Practice School: History
"The David H. Koch School of Chemical Engineering Practice is an anomaly at the Massachusetts Institute of Technology. In the 75 years since its founding, the School has changed in purpose and format almost not at all. Five "schools" - Architecture and Planning, Engineering, Humanities and Social Science, Management, and Science, giving the word a very different meaning in the Institute's special vocabulary - have grown up around the Practice School. The result is that the Koch School is the oldest "school" at M.I.T. and the only one that has no dean and most of its faculty and students in residence off the campus.
"But in another sense, the School of Chemical Engineering Practice has been very much at home at M.I.T. throughout its 75 years. The School clearly fulfills the vision of the Institute's founder in its emphasis on bringing scientific principles, and young people trained in them, to the making of useful goods. The School is widely regarded as the "flagship" educational program of a department that has itself been a flagship of M.I.T.'s leadership in professional education and research. Its alumni are nearly unanimous and remarkably outspoken in their enthusiasm for the effects of the School on their subsequent careers. They are uniquely supportive of the School and of M.I.T., and many among them are in fact responsible for the School's survival. Among the School's alumni are a remarkable number of the leaders of the nation's chemical industries and of the faculty who have brought distinction to the Department at M.I.T."
From The Flagship, the M.I.T. School of Chemical Engineering Practice 1916-1991, by John Mattill.
In 1915, Professor William Walker's desire to develop industrial chemistry as a unique and necessary discipline, combined with alumnus Dr. Arthur D. Little's vision for a practical component to university education in chemistry, resulted in the School of Chemical Engineering Practice. The concept was articulated in a report by the Visiting Committee to the Department of Chemistry and Chemical Engineering, vigorously promoted by MIT President Richard Maclaurin, and launched in 1916 with $300,000 in start-up funding donated by George Eastman of Eastman Kodak Company. Professor Walker was made Director of the School.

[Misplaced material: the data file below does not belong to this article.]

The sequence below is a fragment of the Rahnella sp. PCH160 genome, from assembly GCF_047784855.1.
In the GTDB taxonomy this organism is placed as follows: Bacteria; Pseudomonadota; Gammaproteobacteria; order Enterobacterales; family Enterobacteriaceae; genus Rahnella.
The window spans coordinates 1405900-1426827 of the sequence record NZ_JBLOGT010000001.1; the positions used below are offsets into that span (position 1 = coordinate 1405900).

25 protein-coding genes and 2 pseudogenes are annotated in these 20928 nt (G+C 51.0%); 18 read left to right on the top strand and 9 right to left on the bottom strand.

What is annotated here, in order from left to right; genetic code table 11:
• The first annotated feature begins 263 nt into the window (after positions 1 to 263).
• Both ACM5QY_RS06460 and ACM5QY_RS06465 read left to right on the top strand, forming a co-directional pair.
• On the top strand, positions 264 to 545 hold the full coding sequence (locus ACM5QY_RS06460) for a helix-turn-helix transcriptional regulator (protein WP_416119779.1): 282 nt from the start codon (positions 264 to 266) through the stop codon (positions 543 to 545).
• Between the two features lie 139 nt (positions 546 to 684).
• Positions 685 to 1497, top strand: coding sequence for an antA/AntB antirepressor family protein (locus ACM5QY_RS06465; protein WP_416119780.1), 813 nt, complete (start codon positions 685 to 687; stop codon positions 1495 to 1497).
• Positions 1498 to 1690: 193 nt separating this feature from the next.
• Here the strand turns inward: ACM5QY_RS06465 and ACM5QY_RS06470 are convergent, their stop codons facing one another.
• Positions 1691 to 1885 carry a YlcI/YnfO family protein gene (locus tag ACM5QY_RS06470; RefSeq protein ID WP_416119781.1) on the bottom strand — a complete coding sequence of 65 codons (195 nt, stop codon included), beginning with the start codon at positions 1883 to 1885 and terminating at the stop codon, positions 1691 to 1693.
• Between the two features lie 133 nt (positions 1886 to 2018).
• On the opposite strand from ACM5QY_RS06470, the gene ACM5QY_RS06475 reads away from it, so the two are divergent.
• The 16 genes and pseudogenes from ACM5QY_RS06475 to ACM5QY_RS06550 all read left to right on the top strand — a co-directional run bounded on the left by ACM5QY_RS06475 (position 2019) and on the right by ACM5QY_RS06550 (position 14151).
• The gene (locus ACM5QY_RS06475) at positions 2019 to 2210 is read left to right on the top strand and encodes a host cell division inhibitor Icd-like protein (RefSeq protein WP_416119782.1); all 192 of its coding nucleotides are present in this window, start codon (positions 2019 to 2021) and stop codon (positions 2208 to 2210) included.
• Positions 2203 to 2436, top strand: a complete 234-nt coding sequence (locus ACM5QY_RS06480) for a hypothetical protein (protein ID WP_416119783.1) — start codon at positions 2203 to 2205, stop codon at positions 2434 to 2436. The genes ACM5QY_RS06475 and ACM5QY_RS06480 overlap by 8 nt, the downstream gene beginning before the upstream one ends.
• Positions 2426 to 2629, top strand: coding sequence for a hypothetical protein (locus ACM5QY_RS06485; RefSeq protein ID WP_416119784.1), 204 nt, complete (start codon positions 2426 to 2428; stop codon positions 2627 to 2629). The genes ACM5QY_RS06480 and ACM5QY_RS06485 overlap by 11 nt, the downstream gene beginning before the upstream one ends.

1917 Five stations are established in the northeast US, covering industrial operations in cement, dyes, abrasives, fuels, and paper.
1918 The first year was a resounding success and touted "an educational advance of the first order" by Professor Walker. However, the program was suspended due to the large numbers of its faculty and students who joined the war effort.
1920 Reopened the Boston (Revere Sugar Refinery, Merrimac Chemical Co. and Boston Rubber Shoe Co.) and Bangor Stations (Eastern Mfg. Co. and Penobscot Chemical Fibre Co.).
1921 Opened the Buffalo Station (Lackawanna Steel Co. and Larkin Co.).
1925 Enrollment soars immediately after World War I with the extraordinary development of chemical industry. Three stations in the northeast continue to thrive.
1943 World War II causes suspension of School.
1950-80 Increasing costs, combined with the increased technical capabilities resident in companies - and a new emphasis on "engineering science" in university curricula - lead many to question the continuing relevance of the Practice School.
1980-90 Determined alumni undertake fundraising campaign to save the Practice School. A major gift from David H. Koch places the Practice School on a firm foundation. The School is renamed in his honor.
1990sThe Practice School expands to international stations. A diversified suite of host companies participate. Telecommunications and transportation allow projects to be conducted at sites remote from the stations.